Improved Recommendation Engine

I have been working on an improved recommendation engine for Twitter users you should follow, however the basic concept is easily used for other recommendations.

Simple Algorithm

While there are many different ways to come up with recommendations, a common one is to look at the the most common friends-of-friends that you have.

This algorithm is trivial to implement, in SQL you would use something like:

SELECT f2.follows_user_id, COUNT( * ) 
FROM following AS f1
INNER JOIN following AS f2 ON f1.follows_user_id = f2.user_id
WHERE f1.user_id =16308660
GROUP BY f2.follows_user_id
ORDER BY COUNT( * ) DESC 

and in Chyper you would use something like:

MATCH (n:Member { id:'James'})-[fr:FRIENDS_WITH]->(f)-[fofr:FRIENDS_WITH]->(fof) 
RETURN fof.name, count(fofr) 
ORDER BY count(fofr) DESC

Drawbacks

The algorithm is a very broad brush approach and ignores the fact that within the community of people that I follow, there are clusters of users that might have the same interests, such as Neo4j, Web Development, Gardening or just all work for the same company.

While this broad brush approach is useful to find the most popular people in the network globally, such as Stephen Fry or Richard Branson , it will miss people who are popular within small clusters, but not globally, whom I might also be interested in following.

Simple Social Network

In the example above, Alice and Bob form a cluster (as they follow each other), and they both follow S. This means I am probably interested in following S, even though globally they would rank quite low (below Q and R).

Improving the Algorithm

What I wanted was a way to find the users I should follow within these clusters. First I needed to cluster the people that I follow, you can see how I did this in my post here.

Once I had the different clusters, I updated the algorithm to the following:
1) Find the users in each cluster
2) Find the most popular friends-of-friends in each cluster
3) Rank these users by the percentage of followers in the cluster and the size of the cluster.

In SQL this looks something like

SELECT c.cluster_id, f.follows_user_id, c.cluster_size, count(*) as c, count(*)/c.cluster_size as p
FROM cluster as c
RIGHT JOIN cluster_member as cm ON c.cluster_id = cm.cluster_id
RIGHT JOIN following as f ON f.user_id = cm.member
GROUP BY c.cluster_id, f.follows_user_id
ORDER BY count(*) / cluster_size DESC, `c`.`cluster_size` DESC, count(*) DESC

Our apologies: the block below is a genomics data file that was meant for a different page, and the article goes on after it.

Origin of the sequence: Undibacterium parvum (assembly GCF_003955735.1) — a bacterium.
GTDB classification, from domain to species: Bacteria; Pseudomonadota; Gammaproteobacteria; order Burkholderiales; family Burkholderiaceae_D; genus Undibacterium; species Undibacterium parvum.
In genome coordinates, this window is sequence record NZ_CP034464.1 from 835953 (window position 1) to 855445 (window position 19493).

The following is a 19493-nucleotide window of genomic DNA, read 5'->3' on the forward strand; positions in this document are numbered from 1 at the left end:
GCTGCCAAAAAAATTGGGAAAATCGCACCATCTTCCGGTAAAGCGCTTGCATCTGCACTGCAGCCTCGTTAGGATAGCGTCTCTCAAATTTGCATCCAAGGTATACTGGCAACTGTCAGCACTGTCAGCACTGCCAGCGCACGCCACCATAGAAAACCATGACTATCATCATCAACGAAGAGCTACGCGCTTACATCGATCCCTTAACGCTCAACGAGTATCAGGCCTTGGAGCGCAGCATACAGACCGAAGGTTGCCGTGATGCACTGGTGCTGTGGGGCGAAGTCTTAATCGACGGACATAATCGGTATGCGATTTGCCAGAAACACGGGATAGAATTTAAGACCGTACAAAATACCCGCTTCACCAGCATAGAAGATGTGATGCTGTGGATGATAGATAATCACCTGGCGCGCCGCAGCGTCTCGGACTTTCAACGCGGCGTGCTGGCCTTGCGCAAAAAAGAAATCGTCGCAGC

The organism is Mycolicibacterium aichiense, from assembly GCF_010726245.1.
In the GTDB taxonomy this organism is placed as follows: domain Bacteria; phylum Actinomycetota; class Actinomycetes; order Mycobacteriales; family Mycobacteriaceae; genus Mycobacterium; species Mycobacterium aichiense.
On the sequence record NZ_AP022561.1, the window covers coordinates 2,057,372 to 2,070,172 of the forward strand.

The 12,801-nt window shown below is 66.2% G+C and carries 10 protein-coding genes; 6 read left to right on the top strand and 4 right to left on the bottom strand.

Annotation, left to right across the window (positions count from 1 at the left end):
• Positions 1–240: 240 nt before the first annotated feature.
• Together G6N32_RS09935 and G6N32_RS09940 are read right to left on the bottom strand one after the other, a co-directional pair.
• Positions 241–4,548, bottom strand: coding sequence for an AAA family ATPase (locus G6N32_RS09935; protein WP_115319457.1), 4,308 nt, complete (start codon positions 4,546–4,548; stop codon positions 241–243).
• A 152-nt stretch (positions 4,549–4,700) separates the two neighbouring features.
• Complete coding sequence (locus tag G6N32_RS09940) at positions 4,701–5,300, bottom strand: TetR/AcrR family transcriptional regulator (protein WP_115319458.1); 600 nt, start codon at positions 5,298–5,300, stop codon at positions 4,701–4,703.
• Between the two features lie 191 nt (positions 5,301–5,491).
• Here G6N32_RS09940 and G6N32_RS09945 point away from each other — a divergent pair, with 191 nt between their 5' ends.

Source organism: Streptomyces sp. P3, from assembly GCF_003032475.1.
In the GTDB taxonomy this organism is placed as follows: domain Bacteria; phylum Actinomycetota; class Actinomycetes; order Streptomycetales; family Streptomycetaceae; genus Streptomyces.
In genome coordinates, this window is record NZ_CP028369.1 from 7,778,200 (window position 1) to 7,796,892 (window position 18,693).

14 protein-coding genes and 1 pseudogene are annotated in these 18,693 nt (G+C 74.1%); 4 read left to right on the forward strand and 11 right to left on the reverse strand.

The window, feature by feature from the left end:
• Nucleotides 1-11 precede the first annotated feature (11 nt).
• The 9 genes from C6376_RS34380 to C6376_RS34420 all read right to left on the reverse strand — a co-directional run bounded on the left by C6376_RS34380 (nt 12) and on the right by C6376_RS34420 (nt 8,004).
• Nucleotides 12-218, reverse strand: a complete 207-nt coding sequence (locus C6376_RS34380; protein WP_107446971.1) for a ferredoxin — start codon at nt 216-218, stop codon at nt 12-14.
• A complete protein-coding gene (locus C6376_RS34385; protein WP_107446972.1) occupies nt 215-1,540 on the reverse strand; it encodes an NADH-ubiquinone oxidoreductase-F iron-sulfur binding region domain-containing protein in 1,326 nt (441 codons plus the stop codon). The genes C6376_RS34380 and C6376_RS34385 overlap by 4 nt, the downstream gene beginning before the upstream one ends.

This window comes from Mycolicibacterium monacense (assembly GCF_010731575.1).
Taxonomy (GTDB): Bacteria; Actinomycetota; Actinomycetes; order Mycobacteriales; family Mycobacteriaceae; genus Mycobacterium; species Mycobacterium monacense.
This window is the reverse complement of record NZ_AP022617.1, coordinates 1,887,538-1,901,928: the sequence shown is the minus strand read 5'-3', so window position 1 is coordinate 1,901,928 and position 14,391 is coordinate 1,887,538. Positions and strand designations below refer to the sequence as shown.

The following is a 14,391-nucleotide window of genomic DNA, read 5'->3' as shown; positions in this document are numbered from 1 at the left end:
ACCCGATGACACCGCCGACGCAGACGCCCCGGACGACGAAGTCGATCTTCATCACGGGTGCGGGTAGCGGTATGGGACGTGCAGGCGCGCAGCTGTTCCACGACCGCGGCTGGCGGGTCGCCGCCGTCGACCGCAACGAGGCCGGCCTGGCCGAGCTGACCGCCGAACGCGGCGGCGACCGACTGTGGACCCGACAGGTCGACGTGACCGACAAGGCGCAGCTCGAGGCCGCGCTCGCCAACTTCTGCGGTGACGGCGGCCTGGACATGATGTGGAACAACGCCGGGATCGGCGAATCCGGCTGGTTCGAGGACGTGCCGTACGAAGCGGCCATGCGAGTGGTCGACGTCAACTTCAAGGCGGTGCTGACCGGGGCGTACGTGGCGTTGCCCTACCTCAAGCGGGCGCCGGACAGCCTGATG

However that SQL is very inefficant so I used a modified version below;

REATE TEMPORARY TABLE IF NOT EXISTS cluster_method ENGINE=MEMORY 
as (
SELECT c.cluster_id, f.follows_user_id, c.cluster_size, count(*) as c, count(*)/c.cluster_size as p
FROM cluster as c
RIGHT JOIN cluster_member as cm ON c.cluster_id = cm.cluster_id
RIGHT JOIN following as f ON f.user_id = cm.member
WHERE c.cluster_size >= 5
GROUP BY c.cluster_id, f.follows_user_id
HAVING count(*) / cluster_size > 0.6
ORDER BY `c`.`cluster_size` DESC, count(*) DESC);

DELETE FROM cluster_method WHERE follows_user_id IN
(SELECT follows_user_id FROM following WHERE user_id = $twitterUserId);

SELECT follows_user_id as id, MAX(p) as p
FROM cluster_method 
WHERE follows_user_id <> 16308660 
GROUP BY follows_user_id
ORDER BY MAX(p) DESC, cluster_size DESC;

In Chypher it is much simpler and looks like this:

MATCH (n:Member { id:'James'})-[cr:MEMBER_OF]->(c)<-[cr1:MEMBER_OF]-(f)-[fofr:FRIENDS_WITH]->(fof) 
RETURN c.name, fof.name, count(cr1), count(fofr) 
ORDER BY count(fofr)/count(cr1) DESC, count(cr1) DESC

This new algorithm is not perfect, one issue is that with smaller cluster it is easier for every member to follow a particular user do potentially the ranking needs to be tweaked to account for this. One thing I did in the production implementation was ignore sub-communities with a size less that 5. You also need to do the extra step of determining the sub-communities up front, however even with these issues this algorithm helped me find interesting people to follow that I would otherwise not have found such as the awesome Nanogirl

Note: In both examples I haven’t accounted for users that you already follow, you can remove these easily once you have the list of recommended users to follow. I didn’t show it in the examples above as the method is the same in both cases and I wanted to make the examples clearer.